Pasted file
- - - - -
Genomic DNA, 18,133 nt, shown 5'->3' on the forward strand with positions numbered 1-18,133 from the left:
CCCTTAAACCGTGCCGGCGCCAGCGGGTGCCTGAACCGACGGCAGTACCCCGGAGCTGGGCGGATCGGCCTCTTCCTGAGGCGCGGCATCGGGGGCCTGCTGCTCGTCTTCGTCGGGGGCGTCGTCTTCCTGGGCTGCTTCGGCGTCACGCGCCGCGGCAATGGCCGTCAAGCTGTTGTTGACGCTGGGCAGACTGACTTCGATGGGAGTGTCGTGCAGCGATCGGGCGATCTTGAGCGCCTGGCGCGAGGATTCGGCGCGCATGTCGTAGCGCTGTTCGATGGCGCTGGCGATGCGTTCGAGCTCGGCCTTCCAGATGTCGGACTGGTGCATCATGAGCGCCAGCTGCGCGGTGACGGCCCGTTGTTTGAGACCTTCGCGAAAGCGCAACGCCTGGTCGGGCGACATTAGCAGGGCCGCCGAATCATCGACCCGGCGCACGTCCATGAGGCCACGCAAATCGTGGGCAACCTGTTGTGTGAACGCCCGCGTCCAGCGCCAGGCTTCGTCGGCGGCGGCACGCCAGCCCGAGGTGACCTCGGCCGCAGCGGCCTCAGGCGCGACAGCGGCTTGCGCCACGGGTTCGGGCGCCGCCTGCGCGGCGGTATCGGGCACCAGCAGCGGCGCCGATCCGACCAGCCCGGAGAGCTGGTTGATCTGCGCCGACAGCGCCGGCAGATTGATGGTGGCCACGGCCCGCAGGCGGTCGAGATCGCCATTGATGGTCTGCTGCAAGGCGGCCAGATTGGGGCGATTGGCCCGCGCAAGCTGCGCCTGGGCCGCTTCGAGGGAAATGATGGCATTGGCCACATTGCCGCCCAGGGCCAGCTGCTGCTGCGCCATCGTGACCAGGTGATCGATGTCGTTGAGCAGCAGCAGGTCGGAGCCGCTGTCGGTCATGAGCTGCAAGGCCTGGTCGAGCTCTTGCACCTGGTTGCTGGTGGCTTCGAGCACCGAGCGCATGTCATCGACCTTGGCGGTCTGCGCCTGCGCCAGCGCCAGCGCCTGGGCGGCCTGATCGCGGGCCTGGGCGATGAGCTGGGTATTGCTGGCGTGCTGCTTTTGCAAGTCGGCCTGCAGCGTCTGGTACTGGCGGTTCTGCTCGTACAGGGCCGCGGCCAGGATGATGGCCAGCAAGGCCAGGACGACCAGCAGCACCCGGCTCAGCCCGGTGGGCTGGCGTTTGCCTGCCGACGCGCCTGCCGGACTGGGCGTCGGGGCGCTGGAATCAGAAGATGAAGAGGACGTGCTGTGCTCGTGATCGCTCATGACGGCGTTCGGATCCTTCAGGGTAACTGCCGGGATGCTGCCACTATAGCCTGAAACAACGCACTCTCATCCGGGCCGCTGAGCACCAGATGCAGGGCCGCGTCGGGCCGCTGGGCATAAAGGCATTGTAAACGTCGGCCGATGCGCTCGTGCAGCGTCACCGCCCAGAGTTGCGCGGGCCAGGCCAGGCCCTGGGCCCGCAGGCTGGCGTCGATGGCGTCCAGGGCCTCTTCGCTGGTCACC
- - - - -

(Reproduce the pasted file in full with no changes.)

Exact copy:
Genomic DNA, 18,133 nt, shown 5'->3' on the forward strand with positions numbered 1-18,133 from the left:
CCCTTAAACCGTGCCGGCGCCAGCGGGTGCCTGAACCGACGGCAGTACCCCGGAGCTGGGCGGATCGGCCTCTTCCTGAGGCGCGGCATCGGGGGCCTGCTGCTCGTCTTCGTCGGGGGCGTCGTCTTCCTGGGCTGCTTCGGCGTCACGCGCCGCGGCAATGGCCGTCAAGCTGTTGTTGACGCTGGGCAGACTGACTTCGATGGGAGTGTCGTGCAGCGATCGGGCGATCTTGAGCGCCTGGCGCGAGGATTCGGCGCGCATGTCGTAGCGCTGTTCGATGGCGCTGGCGATGCGTTCGAGCTCGGCCTTCCAGATGTCGGACTGGTGCATCATGAGCGCCAGCTGCGCGGTGACGGCCCGTTGTTTGAGACCTTCGCGAAAGCGCAACGCCTGGTCGGGCGACATTAGCAGGGCCGCCGAATCATCGACCCGGCGCACGTCCATGAGGCCACGCAAATCGTGGGCAACCTGTTGTGTGAACGCCCGCGTCCAGCGCCAGGCTTCGTCGGCGGCGGCACGCCAGCCCGAGGTGACCTCGGCCGCAGCGGCCTCAGGCGCGACAGCGGCTTGCGCCACGGGTTCGGGCGCCGCCTGCGCGGCGGTATCGGGCACCAGCAGCGGCGCCGATCCGACCAGCCCGGAGAGCTGGTTGATCTGCGCCGACAGCGCCGGCAGATTGATGGTGGCCACGGCCCGCAGGCGGTCGAGATCGCCATTGATGGTCTGCTGCAAGGCGGCCAGATTGGGGCGATTGGCCCGCGCAAGCTGCGCCTGGGCCGCTTCGAGGGAAATGATGGCATTGGCCACATTGCCGCCCAGGGCCAGCTGCTGCTGCGCCATCGTGACCAGGTGATCGATGTCGTTGAGCAGCAGCAGGTCGGAGCCGCTGTCGGTCATGAGCTGCAAGGCCTGGTCGAGCTCTTGCACCTGGTTGCTGGTGGCTTCGAGCACCGAGCGCATGTCATCGACCTTGGCGGTCTGCGCCTGCGCCAGCGCCAGCGCCTGGGCGGCCTGATCGCGGGCCTGGGCGATGAGCTGGGTATTGCTGGCGTGCTGCTTTTGCAAGTCGGCCTGCAGCGTCTGGTACTGGCGGTTCTGCTCGTACAGGGCCGCGGCCAGGATGATGGCCAGCAAGGCCAGGACGACCAGCAGCACCCGGCTCAGCCCGGTGGGCTGGCGTTTGCCTGCCGACGCGCCTGCCGGACTGGGCGTCGGGGCGCTGGAATCAGAAGATGAAGAGGACGTGCTGTGCTCGTGATCGCTCATGACGGCGTTCGGATCCTTCAGGGTAACTGCCGGGATGCTGCCACTATAGCCTGAAACAACGCACTCTCATCCGGGCCGCTGAGCACCAGATGCAGGGCCGCGTCGGGCCGCTGGGCATAAAGGCATTGTAAACGTCGGCCGATGCGCTCGTGCAGCGTCACCGCCCAGAGTTGCGCGGGCCAGGCCAGGCCCTGGGCCCGCAGGCTGGCGTCGATGGCGTCCAGGGCCTCTTCGCTGGTCACC